“Everyone knows the Soviet Union didn’t occupy Eastern Europe. We liberated it. Anyone who tells you otherwise is lying”. It crossed my mind that millions of people in the countries which had the misfortune to be on the wrong side of the Iron Curtain might take a different view, but it didn’t seem sensible to argue. Our elderly taxi driver had taken his hands off the steering wheel and turned around to emphasise his point. We had already started to drift onto the wrong side of the road. It was only our impact with a large pothole that brought his attention back to the oncoming traffic.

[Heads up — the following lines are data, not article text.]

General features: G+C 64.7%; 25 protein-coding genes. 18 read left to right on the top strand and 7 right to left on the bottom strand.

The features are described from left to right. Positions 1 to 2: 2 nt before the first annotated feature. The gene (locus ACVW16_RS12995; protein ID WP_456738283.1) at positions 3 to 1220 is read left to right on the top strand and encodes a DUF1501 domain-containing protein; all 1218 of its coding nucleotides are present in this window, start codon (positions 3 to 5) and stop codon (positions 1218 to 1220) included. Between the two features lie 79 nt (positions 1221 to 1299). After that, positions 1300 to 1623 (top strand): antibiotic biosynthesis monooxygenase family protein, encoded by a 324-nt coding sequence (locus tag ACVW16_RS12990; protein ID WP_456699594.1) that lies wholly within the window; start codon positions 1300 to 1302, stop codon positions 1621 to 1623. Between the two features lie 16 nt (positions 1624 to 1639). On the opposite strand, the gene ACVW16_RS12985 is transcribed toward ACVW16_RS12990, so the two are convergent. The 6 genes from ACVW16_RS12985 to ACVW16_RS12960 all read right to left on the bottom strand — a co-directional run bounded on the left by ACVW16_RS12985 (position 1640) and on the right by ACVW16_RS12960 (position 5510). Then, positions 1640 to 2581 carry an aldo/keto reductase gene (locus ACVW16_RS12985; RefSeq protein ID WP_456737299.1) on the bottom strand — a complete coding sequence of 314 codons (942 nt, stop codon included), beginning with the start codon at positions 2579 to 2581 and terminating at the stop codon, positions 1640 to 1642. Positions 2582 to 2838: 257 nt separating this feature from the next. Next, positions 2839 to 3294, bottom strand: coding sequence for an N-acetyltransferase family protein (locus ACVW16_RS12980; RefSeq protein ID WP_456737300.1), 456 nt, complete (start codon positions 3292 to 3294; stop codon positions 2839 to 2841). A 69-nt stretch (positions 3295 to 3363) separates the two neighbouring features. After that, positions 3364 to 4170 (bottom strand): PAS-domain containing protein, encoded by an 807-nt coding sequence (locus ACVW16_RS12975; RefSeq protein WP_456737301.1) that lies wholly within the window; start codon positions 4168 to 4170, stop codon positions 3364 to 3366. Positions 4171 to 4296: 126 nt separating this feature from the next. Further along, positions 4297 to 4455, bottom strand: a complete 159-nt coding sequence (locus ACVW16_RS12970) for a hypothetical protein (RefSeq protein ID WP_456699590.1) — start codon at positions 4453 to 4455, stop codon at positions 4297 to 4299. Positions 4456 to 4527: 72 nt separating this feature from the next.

We were on the road from Transnistria, one of several breakaway states that form the legacy of the Soviet Union’s disintegration. Although formally part of the Republic of Moldova, this sliver of territory, which straddles the Dniester River on the border with Ukraine, has its own president and parliament, national anthem, flag, currency, army and police force, but its independence is not recognised by any other country. Its population of half a million is divided roughly equally between Russians, Ukrainians and Moldovans.
As the Soviet Union collapsed and Moldova became independent, the people of Transnistria feared their culture and language rights would be diluted in a state where they were a minority. When it was announced that Romanian would be Moldova’s sole language, and radical elements in the ruling Popular Front started to call for the deportation of Russian and Ukrainian speakers, a separate Transnistria republic was proclaimed.